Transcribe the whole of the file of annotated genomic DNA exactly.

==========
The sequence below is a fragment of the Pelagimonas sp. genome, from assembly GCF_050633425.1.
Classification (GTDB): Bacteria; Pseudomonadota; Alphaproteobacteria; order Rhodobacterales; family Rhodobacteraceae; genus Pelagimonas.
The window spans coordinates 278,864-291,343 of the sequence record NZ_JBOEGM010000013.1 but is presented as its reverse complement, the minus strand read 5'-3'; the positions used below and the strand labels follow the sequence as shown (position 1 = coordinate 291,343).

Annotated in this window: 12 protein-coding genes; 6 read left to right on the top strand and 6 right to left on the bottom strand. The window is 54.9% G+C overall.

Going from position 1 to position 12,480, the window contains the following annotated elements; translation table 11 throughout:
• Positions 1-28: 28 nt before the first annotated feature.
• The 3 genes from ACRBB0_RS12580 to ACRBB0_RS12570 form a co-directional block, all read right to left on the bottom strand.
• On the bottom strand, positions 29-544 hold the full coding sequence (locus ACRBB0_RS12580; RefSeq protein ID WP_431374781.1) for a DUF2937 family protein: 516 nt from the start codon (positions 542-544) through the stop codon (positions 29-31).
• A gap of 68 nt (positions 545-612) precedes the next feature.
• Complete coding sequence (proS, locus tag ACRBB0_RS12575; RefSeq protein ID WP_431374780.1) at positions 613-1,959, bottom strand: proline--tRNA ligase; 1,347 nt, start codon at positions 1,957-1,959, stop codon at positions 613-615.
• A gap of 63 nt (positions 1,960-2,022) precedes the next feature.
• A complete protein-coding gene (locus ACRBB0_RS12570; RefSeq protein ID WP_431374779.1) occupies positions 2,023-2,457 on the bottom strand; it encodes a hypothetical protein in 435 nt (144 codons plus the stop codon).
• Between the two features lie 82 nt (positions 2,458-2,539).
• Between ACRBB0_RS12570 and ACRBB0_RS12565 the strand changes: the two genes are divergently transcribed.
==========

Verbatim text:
The sequence below is a fragment of the Pelagimonas sp. genome, from assembly GCF_050633425.1.
Classification (GTDB): Bacteria; Pseudomonadota; Alphaproteobacteria; order Rhodobacterales; family Rhodobacteraceae; genus Pelagimonas.
The window spans coordinates 278,864-291,343 of the sequence record NZ_JBOEGM010000013.1 but is presented as its reverse complement, the minus strand read 5'-3'; the positions used below and the strand labels follow the sequence as shown (position 1 = coordinate 291,343).

Annotated in this window: 12 protein-coding genes; 6 read left to right on the top strand and 6 right to left on the bottom strand. The window is 54.9% G+C overall.

Going from position 1 to position 12,480, the window contains the following annotated elements; translation table 11 throughout:
• Positions 1-28: 28 nt before the first annotated feature.
• The 3 genes from ACRBB0_RS12580 to ACRBB0_RS12570 form a co-directional block, all read right to left on the bottom strand.
• On the bottom strand, positions 29-544 hold the full coding sequence (locus ACRBB0_RS12580; RefSeq protein ID WP_431374781.1) for a DUF2937 family protein: 516 nt from the start codon (positions 542-544) through the stop codon (positions 29-31).
• A gap of 68 nt (positions 545-612) precedes the next feature.
• Complete coding sequence (proS, locus tag ACRBB0_RS12575; RefSeq protein ID WP_431374780.1) at positions 613-1,959, bottom strand: proline--tRNA ligase; 1,347 nt, start codon at positions 1,957-1,959, stop codon at positions 613-615.
• A gap of 63 nt (positions 1,960-2,022) precedes the next feature.
• A complete protein-coding gene (locus ACRBB0_RS12570; RefSeq protein ID WP_431374779.1) occupies positions 2,023-2,457 on the bottom strand; it encodes a hypothetical protein in 435 nt (144 codons plus the stop codon).
• Between the two features lie 82 nt (positions 2,458-2,539).
• Between ACRBB0_RS12570 and ACRBB0_RS12565 the strand changes: the two genes are divergently transcribed.